September 24, 2021

Gatlinburg Chili Cook-Off Salmonella Outbreak in 2020 Sickened 99

A Gatlinburg Chili Cook-Off Salmonella outbreak in 2020 sickened 99 people, according to a study conducted by epidemiologists at the Tennessee Department of Health (TDH). On November 17, 2020, the TDH was notified by the USDA of a complaint of gastrointestinal illness among attendees of the cookbook, which was held on November 12, 2020. The next day, the Sevier County Environmental Health Specialist received another complaint of more illnesses. An outbreak investigation was launched.

Gatlinburg Chili Cook-Off Salmonella Outbreak in 2020 Sickened 93

TDH notified the host of the event, the Gatlinburg Chamber of Commerce, of the complaints and requested contact information for the vendors and attendees. All 13 vendors that participated in the event were contacted. The information they provided was used to create an event-specific questionnaire, which was distributed via email on December 1, 2020 to vendors and attendees. A case control study was conducted.

The confirmed case definition was anyone who attended the Chili Cook-Off in Gatlinburg who had onset of illness a minimum of one day after the event and a maximum of 10 days. Symptoms included at least diarrhea or vomiting, with lab confirmed diagnosis of Salmonella.

The Hilton Garden Inn, where the Cook-Off was conducted, said it had leftover chili, but as it turned out it was not available. TDH collected food samples on November 30, 2020 from two vendors who also had leftovers. An environmental assessment was conducted at the Hilton Garden Inn on December 8 2020. Ground pork invoices and supplier information were also collected and forwarded to the USDA for traceback. The supplier of the pork, Swaggerty’s Sausage Company, was notified about the outbreak, but officials determined that no further follow-up was warranted.

The Tennessee State Public Health Laboratory conducted Salmonella culture testing, and whole genome sequencing was conducted. Because there was a bigh number of out of state attendees, the CDC was notified on December 11, 2020, and PulseNet issued outbreak code to help identify patients.

The questionnaire was sent to 528 individuals, and 300 responded. Ninety-nine cases were identified from 19 states. Six cases were confirmed, and 93 were probable. The cases had a median age of 45 yers. Four people were hospitalized.

In the initial analysis, multiple chili vendors were associated with the illnesses, but that was probably because attendees sampled chili from multiple vendors. After controlling for confounding, the Hilton Garden Inn was the only exposure that remained independently associated with illness. The odds of eating chili from the Hilton Garden Inn were 3.5 times higher in persons experiencing symptoms of Salmonella than the odds of eating chili from the Hilton Garden Inn among well persons.

Four contributing factors were found during environmental assessment on December 8, 2020. First, raw pork and beef were cooked using a hot-holding device that was not designed or intended for cooking raw animal foods. These products were likely undercooked, which allowed the bacteria to survive. Second, the re-use of buckets for both pre-cooked and finished chili likely contributed to cross-contamination because proper sanitation may not have occurred. Third, heated chili was improperly cooled. It was placed in 5-gallon buckets, potentially allowing bacteria to proliferate. The buckets were filed to the top, covered, and stacked inside a walk-in cooler immediately after cooking. And fourth, the chili in 5-gallon buckets was inadequately reheated using a cabinet-style heating device that was not designed or intended to reheat foods.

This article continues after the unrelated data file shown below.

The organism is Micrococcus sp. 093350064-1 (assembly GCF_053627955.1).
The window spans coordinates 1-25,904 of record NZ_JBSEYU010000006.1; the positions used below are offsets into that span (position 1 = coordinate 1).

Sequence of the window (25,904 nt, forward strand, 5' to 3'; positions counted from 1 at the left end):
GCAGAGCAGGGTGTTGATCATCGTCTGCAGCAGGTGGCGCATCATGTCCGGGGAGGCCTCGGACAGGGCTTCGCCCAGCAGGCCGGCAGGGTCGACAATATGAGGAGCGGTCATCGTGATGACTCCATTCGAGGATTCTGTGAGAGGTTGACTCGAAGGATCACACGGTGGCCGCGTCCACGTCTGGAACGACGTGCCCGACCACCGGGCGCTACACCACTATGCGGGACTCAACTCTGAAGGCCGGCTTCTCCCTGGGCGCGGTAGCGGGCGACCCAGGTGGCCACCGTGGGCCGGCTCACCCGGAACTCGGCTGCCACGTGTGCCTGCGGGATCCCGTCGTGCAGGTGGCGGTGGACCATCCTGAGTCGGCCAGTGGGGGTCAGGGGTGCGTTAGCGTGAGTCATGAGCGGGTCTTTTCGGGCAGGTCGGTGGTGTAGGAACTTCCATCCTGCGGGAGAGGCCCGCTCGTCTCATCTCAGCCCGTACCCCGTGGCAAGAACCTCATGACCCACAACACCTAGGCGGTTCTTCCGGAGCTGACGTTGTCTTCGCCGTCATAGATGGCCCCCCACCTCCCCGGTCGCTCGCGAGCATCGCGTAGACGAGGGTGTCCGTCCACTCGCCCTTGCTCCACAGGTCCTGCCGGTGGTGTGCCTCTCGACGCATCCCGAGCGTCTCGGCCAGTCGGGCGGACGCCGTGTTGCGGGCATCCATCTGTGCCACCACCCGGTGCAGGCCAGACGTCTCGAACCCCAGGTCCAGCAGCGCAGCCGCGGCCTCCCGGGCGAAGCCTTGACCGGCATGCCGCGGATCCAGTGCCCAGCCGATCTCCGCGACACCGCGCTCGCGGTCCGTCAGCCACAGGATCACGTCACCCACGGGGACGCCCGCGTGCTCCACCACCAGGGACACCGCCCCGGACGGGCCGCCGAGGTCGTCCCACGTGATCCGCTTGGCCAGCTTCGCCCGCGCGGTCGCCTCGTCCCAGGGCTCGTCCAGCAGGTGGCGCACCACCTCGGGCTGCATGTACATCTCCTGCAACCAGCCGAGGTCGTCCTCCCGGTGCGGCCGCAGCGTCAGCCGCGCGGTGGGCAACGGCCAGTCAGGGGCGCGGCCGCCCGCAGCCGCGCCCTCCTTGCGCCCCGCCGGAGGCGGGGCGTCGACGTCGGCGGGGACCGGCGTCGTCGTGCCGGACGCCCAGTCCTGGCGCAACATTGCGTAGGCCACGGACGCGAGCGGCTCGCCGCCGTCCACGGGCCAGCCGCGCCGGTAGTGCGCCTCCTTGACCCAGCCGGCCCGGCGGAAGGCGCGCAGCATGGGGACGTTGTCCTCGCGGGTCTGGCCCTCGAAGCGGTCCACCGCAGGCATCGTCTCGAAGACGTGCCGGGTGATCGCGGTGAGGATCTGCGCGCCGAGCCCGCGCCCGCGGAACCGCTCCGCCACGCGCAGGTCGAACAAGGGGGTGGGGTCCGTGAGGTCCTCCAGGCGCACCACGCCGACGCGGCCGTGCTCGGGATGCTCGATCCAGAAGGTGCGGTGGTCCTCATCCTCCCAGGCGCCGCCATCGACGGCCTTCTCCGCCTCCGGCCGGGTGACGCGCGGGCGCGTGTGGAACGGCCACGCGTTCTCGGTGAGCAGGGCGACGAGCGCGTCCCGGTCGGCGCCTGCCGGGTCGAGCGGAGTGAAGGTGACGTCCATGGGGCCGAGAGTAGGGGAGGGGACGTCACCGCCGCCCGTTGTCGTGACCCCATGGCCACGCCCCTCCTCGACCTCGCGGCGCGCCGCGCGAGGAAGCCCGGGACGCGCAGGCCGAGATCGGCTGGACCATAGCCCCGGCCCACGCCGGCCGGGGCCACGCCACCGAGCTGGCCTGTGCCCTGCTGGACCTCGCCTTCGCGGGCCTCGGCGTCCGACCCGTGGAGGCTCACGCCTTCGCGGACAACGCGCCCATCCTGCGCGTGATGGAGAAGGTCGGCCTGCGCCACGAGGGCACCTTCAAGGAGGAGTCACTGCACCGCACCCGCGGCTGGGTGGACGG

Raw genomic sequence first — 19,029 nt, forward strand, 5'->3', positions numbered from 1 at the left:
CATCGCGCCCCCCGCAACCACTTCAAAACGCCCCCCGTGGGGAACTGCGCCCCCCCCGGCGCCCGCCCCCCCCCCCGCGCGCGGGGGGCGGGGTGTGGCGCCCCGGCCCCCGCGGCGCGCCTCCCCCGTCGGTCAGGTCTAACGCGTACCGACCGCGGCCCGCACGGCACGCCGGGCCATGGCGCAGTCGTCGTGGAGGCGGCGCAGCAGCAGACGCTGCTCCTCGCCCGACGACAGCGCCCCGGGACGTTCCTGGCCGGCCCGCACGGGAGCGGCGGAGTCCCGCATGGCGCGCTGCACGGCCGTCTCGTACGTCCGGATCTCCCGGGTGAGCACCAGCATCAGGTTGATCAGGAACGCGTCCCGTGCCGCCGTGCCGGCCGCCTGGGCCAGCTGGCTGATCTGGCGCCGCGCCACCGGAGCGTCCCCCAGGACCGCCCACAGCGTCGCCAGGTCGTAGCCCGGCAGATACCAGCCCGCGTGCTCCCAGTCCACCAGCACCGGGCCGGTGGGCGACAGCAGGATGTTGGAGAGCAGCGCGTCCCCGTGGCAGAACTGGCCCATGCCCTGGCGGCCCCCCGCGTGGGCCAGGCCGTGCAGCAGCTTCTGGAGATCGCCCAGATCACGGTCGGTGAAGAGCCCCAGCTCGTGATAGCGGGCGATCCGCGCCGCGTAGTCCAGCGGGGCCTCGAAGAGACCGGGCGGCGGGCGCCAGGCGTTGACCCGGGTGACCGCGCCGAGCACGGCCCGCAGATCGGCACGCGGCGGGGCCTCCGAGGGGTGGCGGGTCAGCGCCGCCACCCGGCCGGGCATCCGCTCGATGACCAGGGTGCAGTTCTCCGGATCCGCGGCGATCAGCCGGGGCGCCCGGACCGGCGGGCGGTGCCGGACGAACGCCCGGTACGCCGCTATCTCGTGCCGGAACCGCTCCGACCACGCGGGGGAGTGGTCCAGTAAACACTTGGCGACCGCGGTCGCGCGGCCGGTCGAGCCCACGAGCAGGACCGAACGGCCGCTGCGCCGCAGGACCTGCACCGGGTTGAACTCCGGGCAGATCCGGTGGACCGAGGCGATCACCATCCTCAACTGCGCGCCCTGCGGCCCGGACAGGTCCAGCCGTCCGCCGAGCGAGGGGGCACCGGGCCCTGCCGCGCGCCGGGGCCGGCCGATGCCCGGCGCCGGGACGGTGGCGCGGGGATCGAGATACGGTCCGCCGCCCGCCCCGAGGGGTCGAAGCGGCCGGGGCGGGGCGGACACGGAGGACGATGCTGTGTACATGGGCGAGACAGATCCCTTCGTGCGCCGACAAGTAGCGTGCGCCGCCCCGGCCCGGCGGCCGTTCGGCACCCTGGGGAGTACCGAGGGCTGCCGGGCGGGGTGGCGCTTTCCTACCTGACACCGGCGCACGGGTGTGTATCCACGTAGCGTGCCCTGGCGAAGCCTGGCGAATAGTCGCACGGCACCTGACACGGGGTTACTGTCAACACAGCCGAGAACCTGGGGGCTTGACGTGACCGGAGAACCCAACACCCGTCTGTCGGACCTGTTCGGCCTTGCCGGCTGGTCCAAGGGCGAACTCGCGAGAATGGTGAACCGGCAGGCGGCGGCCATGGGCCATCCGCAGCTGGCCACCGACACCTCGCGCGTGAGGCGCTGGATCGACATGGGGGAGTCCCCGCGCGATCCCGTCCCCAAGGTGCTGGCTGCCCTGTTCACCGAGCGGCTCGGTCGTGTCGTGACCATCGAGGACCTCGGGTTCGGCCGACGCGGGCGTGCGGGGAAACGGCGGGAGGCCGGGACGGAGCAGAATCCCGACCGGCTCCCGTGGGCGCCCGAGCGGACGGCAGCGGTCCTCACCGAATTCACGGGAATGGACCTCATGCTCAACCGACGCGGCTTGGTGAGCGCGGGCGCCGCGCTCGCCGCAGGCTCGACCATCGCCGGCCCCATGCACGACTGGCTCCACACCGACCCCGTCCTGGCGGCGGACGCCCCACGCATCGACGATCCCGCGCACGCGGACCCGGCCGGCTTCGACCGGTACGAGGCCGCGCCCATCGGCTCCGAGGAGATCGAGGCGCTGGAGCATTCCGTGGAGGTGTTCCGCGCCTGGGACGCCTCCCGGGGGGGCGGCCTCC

Six human isolates from four states teated positive for Salmonella Muenchen and were highly related. Nine environmental samples collected from the Hilton Garden Inn were negative for Salmonella. ┬áCDC PulseNet identified a Salmonella positive pork sample collected by the USDA in September 2020 the was highly related to the outbreak strain by whole genome sequencing. That sample was collected from Swaggerty’s Sausage Company, which was the supplier of ground pork sausage for the Hilton Garden Inn chili.

Environmental assessment, laboratory evidence, and epidemiological findings suggest that the Hilton Garden Inn chili was the source of the outbreak. The contamination likely originated from the raw ground pork sausage purchased form Swaggerty’s Sausage Company. The outbreak demonstrated the importance of safe food handling at the point of service.

Symptoms of a Salmonella infection include a fever, chills, nausea, vomiting, abdominal cramps, and diarrhea that may be bloody. If you ate chili at that Cook-Off in November 2020 and experienced those symptoms, you may have been part of the Gatlinburg Chili Cook-Off Salmonella outbreak. It would be a good idea to mention the illness to your doctor, since long term complications of a Salmonella infection, even after full recovery, can include high blood pressure, reactive arthritis, irritable bowel syndrome, and endocarditis.

Pritzker Hageman Food Safety Lawyers

If you or a loved one have been sickened with a Salmonella infection after eating Hilton Garden Inn chili at the Gatlinburg Chili Cook-Off in 2020, please contact our experienced attorneys for help at 1-888-377-8900 or 612-338-0202.

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